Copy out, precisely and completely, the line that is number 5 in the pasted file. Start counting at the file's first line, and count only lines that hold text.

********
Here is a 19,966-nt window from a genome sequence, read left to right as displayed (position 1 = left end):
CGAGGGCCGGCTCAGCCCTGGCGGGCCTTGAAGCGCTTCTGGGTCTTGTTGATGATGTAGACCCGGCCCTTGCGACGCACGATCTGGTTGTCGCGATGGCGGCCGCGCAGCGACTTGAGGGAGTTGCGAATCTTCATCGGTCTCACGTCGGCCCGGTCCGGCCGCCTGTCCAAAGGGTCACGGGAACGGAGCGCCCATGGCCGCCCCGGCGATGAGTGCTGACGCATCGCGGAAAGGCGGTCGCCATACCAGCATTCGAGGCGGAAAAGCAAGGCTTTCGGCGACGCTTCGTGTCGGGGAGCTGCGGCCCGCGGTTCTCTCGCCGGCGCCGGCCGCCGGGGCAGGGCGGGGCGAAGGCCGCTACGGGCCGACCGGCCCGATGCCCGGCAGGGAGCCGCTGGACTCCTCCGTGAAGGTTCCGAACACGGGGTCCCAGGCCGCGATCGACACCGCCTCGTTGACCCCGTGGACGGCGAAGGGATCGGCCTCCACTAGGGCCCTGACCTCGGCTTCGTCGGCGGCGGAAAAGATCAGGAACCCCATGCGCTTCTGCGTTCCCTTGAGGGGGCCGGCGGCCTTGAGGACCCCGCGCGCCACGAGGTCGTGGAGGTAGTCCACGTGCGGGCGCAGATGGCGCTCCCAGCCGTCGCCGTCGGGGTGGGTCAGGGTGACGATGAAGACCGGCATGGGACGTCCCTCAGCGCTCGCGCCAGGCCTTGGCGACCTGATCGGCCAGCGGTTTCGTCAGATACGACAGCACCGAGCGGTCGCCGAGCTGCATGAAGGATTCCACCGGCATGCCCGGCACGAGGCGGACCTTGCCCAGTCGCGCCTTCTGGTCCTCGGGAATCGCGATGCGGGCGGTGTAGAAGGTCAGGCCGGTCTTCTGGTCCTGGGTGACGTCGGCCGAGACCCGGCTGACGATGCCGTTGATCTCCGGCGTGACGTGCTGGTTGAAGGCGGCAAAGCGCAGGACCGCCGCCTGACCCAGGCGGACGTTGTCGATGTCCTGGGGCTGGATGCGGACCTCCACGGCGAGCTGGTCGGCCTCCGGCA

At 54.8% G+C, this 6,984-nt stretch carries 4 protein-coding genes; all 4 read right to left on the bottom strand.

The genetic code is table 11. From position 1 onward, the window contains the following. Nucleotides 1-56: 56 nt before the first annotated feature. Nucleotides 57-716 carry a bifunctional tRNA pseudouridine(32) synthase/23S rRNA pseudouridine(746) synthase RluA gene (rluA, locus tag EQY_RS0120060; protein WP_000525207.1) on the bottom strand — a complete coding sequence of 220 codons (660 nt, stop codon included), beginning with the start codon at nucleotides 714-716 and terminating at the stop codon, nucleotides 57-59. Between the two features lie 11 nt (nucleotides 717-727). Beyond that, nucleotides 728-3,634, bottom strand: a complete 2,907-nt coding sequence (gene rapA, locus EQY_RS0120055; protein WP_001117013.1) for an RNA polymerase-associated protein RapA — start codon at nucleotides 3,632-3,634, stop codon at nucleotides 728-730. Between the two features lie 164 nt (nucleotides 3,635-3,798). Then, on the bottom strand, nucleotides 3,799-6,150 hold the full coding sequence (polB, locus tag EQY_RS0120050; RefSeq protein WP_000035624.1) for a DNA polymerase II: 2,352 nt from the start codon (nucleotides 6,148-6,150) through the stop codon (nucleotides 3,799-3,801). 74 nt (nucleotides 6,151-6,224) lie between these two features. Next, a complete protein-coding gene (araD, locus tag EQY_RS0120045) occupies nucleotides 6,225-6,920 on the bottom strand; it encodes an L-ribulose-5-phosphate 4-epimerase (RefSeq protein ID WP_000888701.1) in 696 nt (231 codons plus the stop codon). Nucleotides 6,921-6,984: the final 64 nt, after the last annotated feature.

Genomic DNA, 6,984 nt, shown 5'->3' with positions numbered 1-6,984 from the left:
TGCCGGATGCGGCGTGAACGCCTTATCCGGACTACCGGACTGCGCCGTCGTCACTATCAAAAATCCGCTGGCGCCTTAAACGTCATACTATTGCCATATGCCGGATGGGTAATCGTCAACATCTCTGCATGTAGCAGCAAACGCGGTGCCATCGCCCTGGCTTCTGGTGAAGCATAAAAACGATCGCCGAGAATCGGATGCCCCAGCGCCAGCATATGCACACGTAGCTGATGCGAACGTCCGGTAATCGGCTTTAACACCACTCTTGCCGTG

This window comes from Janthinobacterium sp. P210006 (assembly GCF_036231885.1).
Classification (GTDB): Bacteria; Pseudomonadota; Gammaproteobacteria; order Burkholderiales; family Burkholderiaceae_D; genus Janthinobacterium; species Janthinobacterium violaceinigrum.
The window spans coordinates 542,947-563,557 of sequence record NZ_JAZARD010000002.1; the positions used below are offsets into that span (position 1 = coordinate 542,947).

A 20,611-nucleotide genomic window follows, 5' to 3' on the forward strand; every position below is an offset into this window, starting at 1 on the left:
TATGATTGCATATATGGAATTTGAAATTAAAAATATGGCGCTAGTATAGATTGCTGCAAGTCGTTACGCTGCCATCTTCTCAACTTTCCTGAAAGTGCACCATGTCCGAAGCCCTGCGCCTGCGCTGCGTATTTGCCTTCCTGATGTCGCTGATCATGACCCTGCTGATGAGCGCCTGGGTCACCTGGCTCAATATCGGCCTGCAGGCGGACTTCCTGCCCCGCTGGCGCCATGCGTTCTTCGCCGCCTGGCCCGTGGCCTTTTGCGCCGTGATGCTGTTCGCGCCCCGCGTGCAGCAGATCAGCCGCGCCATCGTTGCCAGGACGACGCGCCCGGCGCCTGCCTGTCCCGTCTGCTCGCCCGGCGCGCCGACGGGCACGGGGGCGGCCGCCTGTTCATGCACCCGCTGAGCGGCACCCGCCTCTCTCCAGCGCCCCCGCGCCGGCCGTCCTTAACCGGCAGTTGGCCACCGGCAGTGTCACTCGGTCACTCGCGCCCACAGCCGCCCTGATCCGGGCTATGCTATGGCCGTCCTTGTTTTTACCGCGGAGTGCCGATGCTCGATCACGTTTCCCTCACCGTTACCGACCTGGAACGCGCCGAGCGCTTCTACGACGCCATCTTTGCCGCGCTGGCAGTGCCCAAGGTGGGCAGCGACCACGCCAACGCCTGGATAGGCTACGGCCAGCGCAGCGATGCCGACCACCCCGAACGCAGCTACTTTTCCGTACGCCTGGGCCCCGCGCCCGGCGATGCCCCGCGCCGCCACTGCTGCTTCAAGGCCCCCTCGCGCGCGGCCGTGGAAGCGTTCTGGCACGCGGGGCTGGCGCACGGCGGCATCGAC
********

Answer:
Genomic DNA, 6,984 nt, shown 5'->3' with positions numbered 1-6,984 from the left: